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  17. @UbAh Spiderweb's demos are not the normal demo experience. It's kind of a throwback to a bygone era, but they are in good shape and representative of the final product. Indeed, the demo *is* the game, albeit content restricted until registration. I don't know if the Steam version works like that, mind.

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  18. @ean5533-EEG thanks you have reduced my excuses enough for me to give it a try.

    I have to admit to a little apprehension with using steam at all, but I really haven't done the research to see if my fears are still valid and this is probably not the right forum to hold a discussion about it.

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  19. Seems like the top reasons weren't mentioned:
    1) You now have real competition (the quality of the average indie title has skyrocketed)
    2) Nobody is buying much in this economy

    I would love to own all of your games, but as a result of #2 I have to pick my spots (usually a steam sale which hits when I have $)

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  20. Avadon was definitely worth $25, if you like this style of game, because of how much content is in the game. But for $25, I was holding off on buying it until I had a chance to play through the demo. When it showed up on Steam for $10, it WAS an impulse buy for me.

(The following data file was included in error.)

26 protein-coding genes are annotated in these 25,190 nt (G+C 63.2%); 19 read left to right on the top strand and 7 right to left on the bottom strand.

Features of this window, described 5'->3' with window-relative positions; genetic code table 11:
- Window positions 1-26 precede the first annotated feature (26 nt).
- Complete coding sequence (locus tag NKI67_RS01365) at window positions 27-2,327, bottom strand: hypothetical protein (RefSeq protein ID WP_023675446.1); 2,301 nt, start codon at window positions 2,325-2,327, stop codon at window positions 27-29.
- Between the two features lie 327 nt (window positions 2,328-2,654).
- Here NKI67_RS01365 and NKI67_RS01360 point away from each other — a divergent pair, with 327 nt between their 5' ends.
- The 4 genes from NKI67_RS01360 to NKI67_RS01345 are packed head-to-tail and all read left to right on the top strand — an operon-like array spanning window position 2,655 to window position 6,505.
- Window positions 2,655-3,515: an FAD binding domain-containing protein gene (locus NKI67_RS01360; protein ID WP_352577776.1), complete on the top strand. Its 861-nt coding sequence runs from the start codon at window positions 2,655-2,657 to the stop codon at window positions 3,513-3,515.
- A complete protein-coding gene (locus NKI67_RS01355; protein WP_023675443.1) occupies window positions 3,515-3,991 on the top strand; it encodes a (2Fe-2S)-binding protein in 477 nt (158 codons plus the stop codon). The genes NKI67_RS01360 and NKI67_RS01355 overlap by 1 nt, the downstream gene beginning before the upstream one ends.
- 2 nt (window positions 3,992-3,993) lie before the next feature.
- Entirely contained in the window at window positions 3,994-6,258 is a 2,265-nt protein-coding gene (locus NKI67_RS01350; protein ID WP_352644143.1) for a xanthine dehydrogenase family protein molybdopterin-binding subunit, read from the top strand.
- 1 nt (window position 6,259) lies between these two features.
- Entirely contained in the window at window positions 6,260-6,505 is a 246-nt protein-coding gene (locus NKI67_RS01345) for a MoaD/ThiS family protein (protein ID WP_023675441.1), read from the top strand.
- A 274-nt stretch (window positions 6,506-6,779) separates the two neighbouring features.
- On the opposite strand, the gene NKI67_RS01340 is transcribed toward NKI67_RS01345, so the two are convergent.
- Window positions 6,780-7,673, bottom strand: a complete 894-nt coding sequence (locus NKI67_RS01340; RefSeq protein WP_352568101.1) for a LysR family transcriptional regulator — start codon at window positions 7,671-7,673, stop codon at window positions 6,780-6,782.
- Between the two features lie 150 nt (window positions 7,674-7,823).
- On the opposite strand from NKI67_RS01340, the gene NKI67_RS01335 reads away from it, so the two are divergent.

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  21. @UbAh: Here's a whole page dedicated purely to reviews, HOWTOs, and discussions about running Steam on Linux.

    http://appdb.winehq.org/objectManager.php?sClass=version&iId=19444

    In general, appdb.winehq.org will tell you everything you need to know about running something through wine.

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  22. I never spat on Shareware developers, and since I dislike steam for many reasons I won't get into, I like to support the actual producers of a game buy buying it directly from then. Personally, If I really like a game, genre, or producer that's releasing a new game, I won't minding paying more to get it through them instead of a middle man that doesn't understand the nostalgia of the old days.

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  23. I'm not sure you've ever mentioned it, but one reason to have different prices on different platforms is buy-in cost. $5 on iTunes really means $5 + plus the cost of buying into iTunes. Once you buy into a platform, you don't think about the extra cost. But suppose you don't have an iPad and had to choose between spending $5 + $500 for the hardware + whatever-your-time-is-worth to set up an iTunes account OR spending $20. Unless you have some other reason to get an iPad, the choice is easy.